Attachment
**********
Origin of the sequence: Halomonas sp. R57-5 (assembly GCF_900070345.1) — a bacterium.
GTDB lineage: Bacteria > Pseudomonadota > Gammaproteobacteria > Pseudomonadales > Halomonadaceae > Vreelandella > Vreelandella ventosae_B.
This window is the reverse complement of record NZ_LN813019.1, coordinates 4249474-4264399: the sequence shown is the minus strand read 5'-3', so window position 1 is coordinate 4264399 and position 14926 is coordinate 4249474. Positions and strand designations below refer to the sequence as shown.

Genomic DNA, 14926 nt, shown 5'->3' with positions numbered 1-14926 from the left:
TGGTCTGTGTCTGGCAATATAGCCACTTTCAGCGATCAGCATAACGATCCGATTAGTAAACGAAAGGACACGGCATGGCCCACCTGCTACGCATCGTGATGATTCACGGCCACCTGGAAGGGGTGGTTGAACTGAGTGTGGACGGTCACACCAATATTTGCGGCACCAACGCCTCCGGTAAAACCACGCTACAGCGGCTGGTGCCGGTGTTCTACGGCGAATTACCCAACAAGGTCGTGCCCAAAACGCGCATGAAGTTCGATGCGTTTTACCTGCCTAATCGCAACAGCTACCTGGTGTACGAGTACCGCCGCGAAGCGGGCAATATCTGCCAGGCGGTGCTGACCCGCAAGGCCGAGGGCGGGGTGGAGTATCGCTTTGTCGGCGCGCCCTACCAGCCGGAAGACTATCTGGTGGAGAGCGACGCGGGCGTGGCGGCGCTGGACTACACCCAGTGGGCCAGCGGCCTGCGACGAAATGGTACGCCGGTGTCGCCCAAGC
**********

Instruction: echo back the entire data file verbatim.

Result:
Origin of the sequence: Halomonas sp. R57-5 (assembly GCF_900070345.1) — a bacterium.
GTDB lineage: Bacteria > Pseudomonadota > Gammaproteobacteria > Pseudomonadales > Halomonadaceae > Vreelandella > Vreelandella ventosae_B.
This window is the reverse complement of record NZ_LN813019.1, coordinates 4249474-4264399: the sequence shown is the minus strand read 5'-3', so window position 1 is coordinate 4264399 and position 14926 is coordinate 4249474. Positions and strand designations below refer to the sequence as shown.

Genomic DNA, 14926 nt, shown 5'->3' with positions numbered 1-14926 from the left:
TGGTCTGTGTCTGGCAATATAGCCACTTTCAGCGATCAGCATAACGATCCGATTAGTAAACGAAAGGACACGGCATGGCCCACCTGCTACGCATCGTGATGATTCACGGCCACCTGGAAGGGGTGGTTGAACTGAGTGTGGACGGTCACACCAATATTTGCGGCACCAACGCCTCCGGTAAAACCACGCTACAGCGGCTGGTGCCGGTGTTCTACGGCGAATTACCCAACAAGGTCGTGCCCAAAACGCGCATGAAGTTCGATGCGTTTTACCTGCCTAATCGCAACAGCTACCTGGTGTACGAGTACCGCCGCGAAGCGGGCAATATCTGCCAGGCGGTGCTGACCCGCAAGGCCGAGGGCGGGGTGGAGTATCGCTTTGTCGGCGCGCCCTACCAGCCGGAAGACTATCTGGTGGAGAGCGACGCGGGCGTGGCGGCGCTGGACTACACCCAGTGGGCCAGCGGCCTGCGACGAAATGGTACGCCGGTGTCGCCCAAGC